Far, far out, under the span of the Golden Gate Bridge, boats move through the haze. The extreme distance compression of this 500 mm lens puts the end of the old Berkeley Peer practically beneath the bridge, despite them being on opposite sides of the Bay. Optics are fascinating.
The bridge that stands in this location has apparently been destroyed in various ways (usually swept away by the flooding Seine) thirteen times. I guess the fourteenth time is the charm, because the solid and secluded underside of the bridge now feels like the kind of place to hold a clandestine spy meeting.
Lovely, gentle dusk colors—pinks and magentas and purples and aquas—settle over San Francisco and the Marin Headlands, but it barely touches the bright red (technically International Orange) of the Golden Gate Bridge.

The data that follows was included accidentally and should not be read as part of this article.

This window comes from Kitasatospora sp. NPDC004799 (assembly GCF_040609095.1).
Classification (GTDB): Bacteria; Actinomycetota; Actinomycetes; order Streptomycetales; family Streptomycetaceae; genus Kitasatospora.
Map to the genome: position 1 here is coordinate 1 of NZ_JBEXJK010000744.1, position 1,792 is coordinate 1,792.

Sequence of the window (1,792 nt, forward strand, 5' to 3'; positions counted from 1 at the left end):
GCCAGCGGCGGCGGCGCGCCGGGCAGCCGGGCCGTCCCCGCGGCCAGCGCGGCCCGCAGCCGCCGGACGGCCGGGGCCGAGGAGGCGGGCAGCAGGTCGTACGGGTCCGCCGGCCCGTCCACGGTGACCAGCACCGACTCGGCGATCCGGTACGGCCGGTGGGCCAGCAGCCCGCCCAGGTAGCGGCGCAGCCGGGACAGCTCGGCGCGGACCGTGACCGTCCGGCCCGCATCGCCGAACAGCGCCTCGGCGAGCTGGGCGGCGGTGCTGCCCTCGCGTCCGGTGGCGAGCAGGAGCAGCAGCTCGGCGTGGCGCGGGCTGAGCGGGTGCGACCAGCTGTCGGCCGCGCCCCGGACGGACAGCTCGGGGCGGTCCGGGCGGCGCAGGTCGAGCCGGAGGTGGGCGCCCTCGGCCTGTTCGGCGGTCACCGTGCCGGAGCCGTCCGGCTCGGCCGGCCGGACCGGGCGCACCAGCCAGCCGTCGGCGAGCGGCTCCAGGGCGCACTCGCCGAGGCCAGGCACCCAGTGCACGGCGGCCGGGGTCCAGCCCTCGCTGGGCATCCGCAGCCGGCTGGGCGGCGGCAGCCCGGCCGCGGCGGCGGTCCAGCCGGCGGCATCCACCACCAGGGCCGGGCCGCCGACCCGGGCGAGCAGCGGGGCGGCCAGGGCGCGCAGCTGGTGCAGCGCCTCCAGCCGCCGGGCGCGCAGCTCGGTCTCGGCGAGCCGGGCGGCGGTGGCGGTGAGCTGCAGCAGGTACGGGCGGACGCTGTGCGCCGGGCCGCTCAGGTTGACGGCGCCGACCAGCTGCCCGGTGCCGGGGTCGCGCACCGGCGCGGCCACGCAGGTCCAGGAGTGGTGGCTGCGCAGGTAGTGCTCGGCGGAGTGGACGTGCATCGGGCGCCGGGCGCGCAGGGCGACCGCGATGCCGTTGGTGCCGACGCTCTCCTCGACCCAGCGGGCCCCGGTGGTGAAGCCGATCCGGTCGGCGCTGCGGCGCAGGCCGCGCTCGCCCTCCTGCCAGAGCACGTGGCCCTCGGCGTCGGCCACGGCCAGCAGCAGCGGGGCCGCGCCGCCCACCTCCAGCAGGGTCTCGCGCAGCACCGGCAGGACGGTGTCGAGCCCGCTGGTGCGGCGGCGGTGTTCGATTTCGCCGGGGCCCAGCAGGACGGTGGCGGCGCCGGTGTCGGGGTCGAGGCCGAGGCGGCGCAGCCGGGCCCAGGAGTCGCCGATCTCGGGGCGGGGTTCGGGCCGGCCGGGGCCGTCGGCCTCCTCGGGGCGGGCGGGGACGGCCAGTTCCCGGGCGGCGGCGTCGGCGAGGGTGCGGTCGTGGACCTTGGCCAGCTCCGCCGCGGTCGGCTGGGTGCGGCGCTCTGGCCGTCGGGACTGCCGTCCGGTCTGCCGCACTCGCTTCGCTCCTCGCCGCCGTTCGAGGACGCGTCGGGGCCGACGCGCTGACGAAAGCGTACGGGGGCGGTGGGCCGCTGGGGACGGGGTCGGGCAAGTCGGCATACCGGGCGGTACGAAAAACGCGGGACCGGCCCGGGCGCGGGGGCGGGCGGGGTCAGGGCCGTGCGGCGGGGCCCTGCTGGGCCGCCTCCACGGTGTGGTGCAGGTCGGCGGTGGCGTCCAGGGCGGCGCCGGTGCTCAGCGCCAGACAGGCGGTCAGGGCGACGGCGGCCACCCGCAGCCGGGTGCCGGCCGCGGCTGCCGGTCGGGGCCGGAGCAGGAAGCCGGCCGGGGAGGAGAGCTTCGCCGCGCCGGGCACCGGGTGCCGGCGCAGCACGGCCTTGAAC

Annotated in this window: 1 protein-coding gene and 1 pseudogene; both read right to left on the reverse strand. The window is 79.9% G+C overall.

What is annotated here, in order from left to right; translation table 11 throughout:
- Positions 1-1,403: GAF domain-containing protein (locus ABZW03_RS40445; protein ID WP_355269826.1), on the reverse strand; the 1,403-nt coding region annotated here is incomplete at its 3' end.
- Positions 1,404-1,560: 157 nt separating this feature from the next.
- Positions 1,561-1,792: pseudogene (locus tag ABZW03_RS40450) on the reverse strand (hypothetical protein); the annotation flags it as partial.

Clear spring days are a time when the weather of the east and west coasts unites for a perfect 60ºF and a brilliant sunset. On those days, I could look out from Berkeley Lab and see the Farallones far off shore.
Winter’s lockdown continues (it might warm up above -10ºF today!), but spring will eventually return. The footbridge to SUNY Canton will eventually be free of ice and the smallest hints of leaves will peak out from the tree branches.
The Golden Gate Bridge is so often depicted either in strong primary colors or in classic black and white that a hazy, pastel-hued summer version is a mellow contrast.
Summer in Kentucky is the stuff of country music songs and Hunter S. Thompson essays. This pair of images captures a Bourbon-y taste of that humid, breezy life.